Lexington (KY)

Lexington was the finest racehorse of his day and his prowess as a stallion is unmatched in American history as the sport’s leading sire a record 16 years.

An 1870 oil on canvas portrait of Lexington by Edward Troye (Museum Collection)







Alice Carneal




Dr. Elisha Warfield


Dr. Elisha Warfield
Richard Ten Broeck
Gen. Abe Buford
Capt. Willa Viley
Junius R. Ward


Henry Brown
J. B. Pryor





Racing Record



Year Starts First Second Third Earnings
Year Sts 1 2 3 $
1853 3 3 0 0 $0 $0
1854 4 3 1 0 $0 $0


Lexington was the finest racehorse of his day and his prowess as a stallion is unmatched in American history as the sport’s leading sire a record 16 years.

A bay colt bred by Dr. Elisha Warfield, Lexington was a son of Hall of Famer Boston out of the Sarpedon mare Alice Carneal. Under the name Darley, he easily won his first two races in 1853 for trainer Henry Brown, catching the eye of Richard Ten Broeck, who purchased the colt along with partners Gen. Abe Buford, Capt. Willa Viley, and Junius R. Ward for $2,500.

The new owners sent the horse to train under J. B. Pryor. Ten Broeck renamed him Lexington prior to the 1854 Great State Post Stakes, which was traditionally a competition between the best horses from each state. Lexington easily won the race against four others in two four-mile heats. One of the foes he defeated that day was Lecomte, a horse Lexington developed a fierce rivalry with. Lexington lost to Lecomte in a four-mile heat race in his next outing, but defeated him in their next two meetings.

On April 2, 1855, Lexington was sent to Metairie Race Course in New Orleans, where he set a record at four miles with a time of 7:19¾. Lexington, however, had to be retired that year because of poor eyesight, which also plagued his sire.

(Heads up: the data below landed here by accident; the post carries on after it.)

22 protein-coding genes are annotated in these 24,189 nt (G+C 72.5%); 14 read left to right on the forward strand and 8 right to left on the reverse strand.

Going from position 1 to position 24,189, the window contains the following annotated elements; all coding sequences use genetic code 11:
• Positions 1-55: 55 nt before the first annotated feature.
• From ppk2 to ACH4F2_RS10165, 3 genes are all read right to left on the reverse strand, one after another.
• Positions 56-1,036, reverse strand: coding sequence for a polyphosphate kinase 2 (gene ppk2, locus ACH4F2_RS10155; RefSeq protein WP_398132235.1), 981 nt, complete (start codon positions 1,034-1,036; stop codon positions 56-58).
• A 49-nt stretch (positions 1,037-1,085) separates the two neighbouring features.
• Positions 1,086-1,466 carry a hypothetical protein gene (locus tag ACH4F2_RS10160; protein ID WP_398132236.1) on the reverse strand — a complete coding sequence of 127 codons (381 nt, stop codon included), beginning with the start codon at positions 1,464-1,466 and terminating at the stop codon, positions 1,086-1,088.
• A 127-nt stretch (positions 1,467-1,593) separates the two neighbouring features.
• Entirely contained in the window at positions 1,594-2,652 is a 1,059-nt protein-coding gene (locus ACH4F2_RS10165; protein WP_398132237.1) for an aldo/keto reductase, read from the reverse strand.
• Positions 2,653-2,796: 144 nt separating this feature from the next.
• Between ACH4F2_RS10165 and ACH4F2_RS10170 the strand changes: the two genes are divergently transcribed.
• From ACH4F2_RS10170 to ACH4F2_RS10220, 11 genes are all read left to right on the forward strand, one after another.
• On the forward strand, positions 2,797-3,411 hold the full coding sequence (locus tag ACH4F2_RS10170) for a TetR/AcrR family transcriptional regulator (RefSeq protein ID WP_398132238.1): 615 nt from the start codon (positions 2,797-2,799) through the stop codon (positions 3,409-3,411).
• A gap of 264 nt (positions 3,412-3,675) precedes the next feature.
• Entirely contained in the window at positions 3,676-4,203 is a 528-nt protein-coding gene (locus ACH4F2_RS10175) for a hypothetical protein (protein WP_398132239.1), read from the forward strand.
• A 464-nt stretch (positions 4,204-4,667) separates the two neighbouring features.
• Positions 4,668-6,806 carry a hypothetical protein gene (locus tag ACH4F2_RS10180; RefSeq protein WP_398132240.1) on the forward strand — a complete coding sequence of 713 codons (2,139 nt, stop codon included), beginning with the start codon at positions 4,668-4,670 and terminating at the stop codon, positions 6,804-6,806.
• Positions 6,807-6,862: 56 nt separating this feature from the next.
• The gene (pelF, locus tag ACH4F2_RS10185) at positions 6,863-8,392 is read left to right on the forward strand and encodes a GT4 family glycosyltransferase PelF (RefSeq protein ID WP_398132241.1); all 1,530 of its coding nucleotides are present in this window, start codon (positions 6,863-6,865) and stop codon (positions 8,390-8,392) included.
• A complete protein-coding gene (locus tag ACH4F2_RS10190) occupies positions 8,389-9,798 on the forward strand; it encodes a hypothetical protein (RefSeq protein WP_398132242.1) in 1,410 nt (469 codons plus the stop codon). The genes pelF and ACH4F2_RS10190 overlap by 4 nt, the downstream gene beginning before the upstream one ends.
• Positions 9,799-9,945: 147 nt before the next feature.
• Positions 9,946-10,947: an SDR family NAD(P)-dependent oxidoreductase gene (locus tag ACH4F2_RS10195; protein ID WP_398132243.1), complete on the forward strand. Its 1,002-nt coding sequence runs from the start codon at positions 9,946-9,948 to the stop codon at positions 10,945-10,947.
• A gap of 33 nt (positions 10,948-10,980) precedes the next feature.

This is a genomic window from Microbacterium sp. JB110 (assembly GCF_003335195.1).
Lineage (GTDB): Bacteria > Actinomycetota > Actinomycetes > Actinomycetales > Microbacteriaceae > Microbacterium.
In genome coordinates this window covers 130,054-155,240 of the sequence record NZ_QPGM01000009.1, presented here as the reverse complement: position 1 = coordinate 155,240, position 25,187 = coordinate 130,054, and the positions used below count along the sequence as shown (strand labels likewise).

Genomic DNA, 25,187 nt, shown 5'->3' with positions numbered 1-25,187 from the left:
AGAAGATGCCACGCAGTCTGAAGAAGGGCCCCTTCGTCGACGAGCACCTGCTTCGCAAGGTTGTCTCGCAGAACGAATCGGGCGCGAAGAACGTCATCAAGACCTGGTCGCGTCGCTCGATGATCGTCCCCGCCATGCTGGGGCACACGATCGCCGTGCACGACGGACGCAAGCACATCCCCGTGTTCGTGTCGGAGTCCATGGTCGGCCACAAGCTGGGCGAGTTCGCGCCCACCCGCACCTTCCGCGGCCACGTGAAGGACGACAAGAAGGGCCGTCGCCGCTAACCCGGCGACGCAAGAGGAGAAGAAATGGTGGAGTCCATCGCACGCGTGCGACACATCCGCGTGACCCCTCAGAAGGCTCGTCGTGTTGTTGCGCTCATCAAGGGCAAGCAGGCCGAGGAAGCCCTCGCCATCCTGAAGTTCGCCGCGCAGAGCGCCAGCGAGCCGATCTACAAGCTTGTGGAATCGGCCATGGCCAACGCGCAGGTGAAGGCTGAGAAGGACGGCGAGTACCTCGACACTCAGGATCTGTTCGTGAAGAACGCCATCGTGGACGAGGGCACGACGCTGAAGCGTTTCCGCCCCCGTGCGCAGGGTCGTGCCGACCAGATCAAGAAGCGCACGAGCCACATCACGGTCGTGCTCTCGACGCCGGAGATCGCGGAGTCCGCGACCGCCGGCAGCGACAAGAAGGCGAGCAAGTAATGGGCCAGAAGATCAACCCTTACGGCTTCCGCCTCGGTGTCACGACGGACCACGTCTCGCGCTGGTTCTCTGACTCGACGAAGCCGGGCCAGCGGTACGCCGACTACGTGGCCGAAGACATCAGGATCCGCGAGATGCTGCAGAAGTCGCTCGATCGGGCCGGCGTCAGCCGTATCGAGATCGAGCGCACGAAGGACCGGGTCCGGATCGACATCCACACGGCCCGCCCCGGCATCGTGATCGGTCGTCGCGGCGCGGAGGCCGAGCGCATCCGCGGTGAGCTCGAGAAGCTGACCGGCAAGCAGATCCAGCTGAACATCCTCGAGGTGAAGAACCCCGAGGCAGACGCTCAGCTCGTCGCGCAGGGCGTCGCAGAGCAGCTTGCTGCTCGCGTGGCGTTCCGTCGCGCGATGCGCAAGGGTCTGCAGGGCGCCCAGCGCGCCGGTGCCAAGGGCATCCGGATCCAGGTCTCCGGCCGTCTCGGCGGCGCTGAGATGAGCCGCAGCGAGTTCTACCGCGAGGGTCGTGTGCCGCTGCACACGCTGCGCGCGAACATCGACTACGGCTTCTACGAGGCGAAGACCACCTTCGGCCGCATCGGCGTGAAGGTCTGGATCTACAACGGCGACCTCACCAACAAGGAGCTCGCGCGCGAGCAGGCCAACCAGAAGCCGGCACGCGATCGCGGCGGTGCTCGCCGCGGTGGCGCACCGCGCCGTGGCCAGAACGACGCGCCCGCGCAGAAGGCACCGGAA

Lexington began his stud career at Nantura Stock farm in Midway. Kentucky, before being sold in 1856 to Robert A. Alexander for $15,000 to stand at Woodburn Stud. Called “The Blind Hero of Woodburn,” Lexington was the leading sire in North America from 1861 through 1874, and again posthumously in 1876 and 1878. Nine of the first 15 winners of the Travers Stakes were sons or daughters of Lexington, including inaugural Travers winner Kentucky, as well as Duke of Magenta and Harry Bassett.

Overall, Lexington sired the winners of 1,176 races, including three winners of both the Preakness Stakes and Belmont Stakes. His stallion record becomes even more impressive when it is taken into consideration that some of his prime years at stud occurred during the Civil War when racing was mostly shut down in America. Many of his progeny went into the cavalry and numerous mares carrying his foals were either stolen or lost. Alexander went to great lengths to hide Lexington during the Civil War to avoid having his mighty stallion stolen or killed by marauding soldiers.

When he received word that Confederate soldiers were on their way to Woodburn in the spring of 1863, Alexander and his Woodburn stablehands rode the farm's horses, including Lexington, through the Kentucky countryside during the night to a barge waiting on the Ohio River to have them transported safely to Illinois, where they remained hidden until the war was over.

Lexington was 25 years old when he died July 1, 1875. He was buried at Woodburn near the stables.


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